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Best Chairs for Hospital Spinal Units

Hospital spinal units provide acute and ongoing care interventions for patients with spinal injuries. The spinal condition is normally classified into one of two categories; traumatic which is an injury to the spinal cord as a result of a traumatic event like a car accident or fall, or non-traumatic where the spine is affected by a degenerative disease, infection or tumour.

The spinal cord travels the full length of the spine and carries messages between the brain and different areas of the body. Nerve endings communicate with areas of the body at different levels along the length of the spine, therefore the higher the damage to the spinal cord, the more areas of the body that will be affected. The severity of the injury depends on the extent to which the spinal cord is damaged, whether it is complete (total damage) or incomplete (partial damage).

Spinal injury units tend to deal with a higher proportion of incomplete injuries on average, statistically around 67%.

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Chair Selection for Spinal Surgery Recovery


Intensive Rehabilitation

A patient admitted into a spinal injuries unit will usually undergo intensive rehabilitation on arrival or post-surgery, to regain as much function as possible depending on how severe the injury is. As the patient is guided through their rehabilitation programme, 24-hour postural management will be a key focus at this stage.

The physios and OTs working with the patient to regain their function will be part of a multidisciplinary (MDT) team including nurses, consultant, radiologists, working in an integrated way around the patient.

The different aspects of a patient’s health that need to be managed at this stage may include:

  • Managing respiratory health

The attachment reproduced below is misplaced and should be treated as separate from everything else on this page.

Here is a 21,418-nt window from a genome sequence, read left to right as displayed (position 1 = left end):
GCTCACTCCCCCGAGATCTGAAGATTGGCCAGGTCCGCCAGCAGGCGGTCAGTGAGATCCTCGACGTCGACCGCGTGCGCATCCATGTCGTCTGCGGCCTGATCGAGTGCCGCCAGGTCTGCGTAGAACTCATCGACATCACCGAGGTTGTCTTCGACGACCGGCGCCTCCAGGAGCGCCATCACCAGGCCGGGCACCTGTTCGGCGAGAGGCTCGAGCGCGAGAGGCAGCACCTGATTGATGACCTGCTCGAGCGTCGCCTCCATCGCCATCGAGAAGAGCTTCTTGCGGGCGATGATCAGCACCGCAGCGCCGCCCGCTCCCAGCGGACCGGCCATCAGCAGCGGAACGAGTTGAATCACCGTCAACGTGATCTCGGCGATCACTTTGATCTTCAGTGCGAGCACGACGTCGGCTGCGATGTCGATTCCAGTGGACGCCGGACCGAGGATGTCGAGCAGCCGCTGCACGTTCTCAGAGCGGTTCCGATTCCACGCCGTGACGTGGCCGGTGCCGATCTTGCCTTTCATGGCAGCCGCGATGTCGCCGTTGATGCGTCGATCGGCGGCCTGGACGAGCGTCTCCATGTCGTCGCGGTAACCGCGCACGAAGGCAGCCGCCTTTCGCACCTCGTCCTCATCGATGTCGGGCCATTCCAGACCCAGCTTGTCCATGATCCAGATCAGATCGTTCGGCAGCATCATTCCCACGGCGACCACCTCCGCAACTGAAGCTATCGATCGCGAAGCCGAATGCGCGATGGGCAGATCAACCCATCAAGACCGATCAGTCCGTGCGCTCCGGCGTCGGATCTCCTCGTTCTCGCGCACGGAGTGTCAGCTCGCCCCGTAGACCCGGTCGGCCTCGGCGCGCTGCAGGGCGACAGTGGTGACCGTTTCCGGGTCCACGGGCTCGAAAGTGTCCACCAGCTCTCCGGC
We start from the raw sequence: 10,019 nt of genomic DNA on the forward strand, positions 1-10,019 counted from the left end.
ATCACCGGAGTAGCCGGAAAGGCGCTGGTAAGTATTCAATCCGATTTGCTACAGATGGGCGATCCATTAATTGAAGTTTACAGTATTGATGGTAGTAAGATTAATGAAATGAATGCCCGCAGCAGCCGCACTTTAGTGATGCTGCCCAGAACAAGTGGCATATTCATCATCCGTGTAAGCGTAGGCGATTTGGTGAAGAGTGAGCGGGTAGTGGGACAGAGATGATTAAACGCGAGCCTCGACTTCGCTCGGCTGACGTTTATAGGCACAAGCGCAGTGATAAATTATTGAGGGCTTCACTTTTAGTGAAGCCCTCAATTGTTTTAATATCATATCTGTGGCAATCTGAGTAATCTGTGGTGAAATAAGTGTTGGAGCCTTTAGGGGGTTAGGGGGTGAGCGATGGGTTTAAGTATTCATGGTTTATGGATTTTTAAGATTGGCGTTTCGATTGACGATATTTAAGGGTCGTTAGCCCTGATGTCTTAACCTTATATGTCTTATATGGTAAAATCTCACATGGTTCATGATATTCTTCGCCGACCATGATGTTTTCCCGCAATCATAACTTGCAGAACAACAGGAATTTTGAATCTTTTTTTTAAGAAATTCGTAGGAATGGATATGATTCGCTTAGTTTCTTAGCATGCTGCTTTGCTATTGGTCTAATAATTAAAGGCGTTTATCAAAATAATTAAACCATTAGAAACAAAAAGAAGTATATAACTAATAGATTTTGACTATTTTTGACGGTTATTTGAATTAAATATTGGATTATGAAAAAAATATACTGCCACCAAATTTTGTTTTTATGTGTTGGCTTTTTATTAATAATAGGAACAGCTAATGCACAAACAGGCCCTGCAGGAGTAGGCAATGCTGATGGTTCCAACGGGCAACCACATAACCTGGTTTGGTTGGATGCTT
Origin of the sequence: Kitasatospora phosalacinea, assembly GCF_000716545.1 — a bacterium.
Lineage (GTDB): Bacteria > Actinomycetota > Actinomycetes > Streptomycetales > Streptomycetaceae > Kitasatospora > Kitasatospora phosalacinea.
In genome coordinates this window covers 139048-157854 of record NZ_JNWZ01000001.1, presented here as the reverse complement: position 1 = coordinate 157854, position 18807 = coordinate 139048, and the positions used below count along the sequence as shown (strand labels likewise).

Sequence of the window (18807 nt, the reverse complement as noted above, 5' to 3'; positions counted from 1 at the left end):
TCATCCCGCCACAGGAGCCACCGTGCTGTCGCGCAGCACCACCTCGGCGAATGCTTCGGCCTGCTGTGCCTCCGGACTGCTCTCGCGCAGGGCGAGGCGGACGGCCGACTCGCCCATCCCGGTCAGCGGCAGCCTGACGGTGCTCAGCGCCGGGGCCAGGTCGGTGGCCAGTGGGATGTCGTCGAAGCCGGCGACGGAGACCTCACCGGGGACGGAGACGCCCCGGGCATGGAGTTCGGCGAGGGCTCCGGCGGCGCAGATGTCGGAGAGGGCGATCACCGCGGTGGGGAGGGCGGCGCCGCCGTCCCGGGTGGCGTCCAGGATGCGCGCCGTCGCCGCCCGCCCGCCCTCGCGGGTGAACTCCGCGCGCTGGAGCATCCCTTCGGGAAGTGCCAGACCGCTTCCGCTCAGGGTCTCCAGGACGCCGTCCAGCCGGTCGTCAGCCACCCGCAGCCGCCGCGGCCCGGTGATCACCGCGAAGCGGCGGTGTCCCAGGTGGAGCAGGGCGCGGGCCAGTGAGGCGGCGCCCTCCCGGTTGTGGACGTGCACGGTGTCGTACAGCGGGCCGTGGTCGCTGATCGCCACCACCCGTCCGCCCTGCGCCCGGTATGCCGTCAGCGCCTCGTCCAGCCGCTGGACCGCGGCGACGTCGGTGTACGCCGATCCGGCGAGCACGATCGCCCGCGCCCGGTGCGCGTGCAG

• Preventing muscle contractures
  • Preventing infections
  • Maintaining skin integrity

Spine diagram

Patient seating at this stage will need to be broad and versatile enough to take all these different aspects of a patient’s condition into account.

Using care chairs with a high degree of postural support can provide the round-the-clock postural support the patient needs.

Lento Care Chair

The Lento Care Chair has a high number of postural features built into the chair whilst providing excellent pressure relief and infection control qualities.

  • Managing respiratory health

Depending on the level of injury sustained, the patient may need assistance coughing or swallowing. The independent back angle and tilt-in-space function can assist with opening up the chest cavity and improving respiratory function.

Tilt in space

Lento Care chair

  • Preventing muscle contractures. Inactivity or prolonged bedrest following a spinal injury can lead to muscles tightening and contracting, which the physio team will be working hard to prevent. The leg rest and backrest angle can both be adjusted to accommodate any hip or knee contractures while the patient’s muscle function is restored.
knee contraction

This illustration shows how someone’s leg can be positioned if they have a severe knee contracture

  • Preventing infections. Infection prevention is key in the initial stages of recovery when the body’s natural immunity is at its lowest. Infection control runs through every aspect of the Lento Care Chair’s design, with antibacterial wipe-down fabric, removeable seat base and magnetic cushions that allow the chair to be deep-cleaned between patients.
  • Maintaining skin integrity. Prolonged bedrest can contribute to pressure injuries if not managed properly, particularly if the patient has contractures due to loss of feeling in the limbs. Contractures can lead to severe discomfort and pressure injuries if not managed effectively with seating. The Lento Care chair caters for high-risk patients with gel pressure relief available, and extra padded supports available to adjust posture.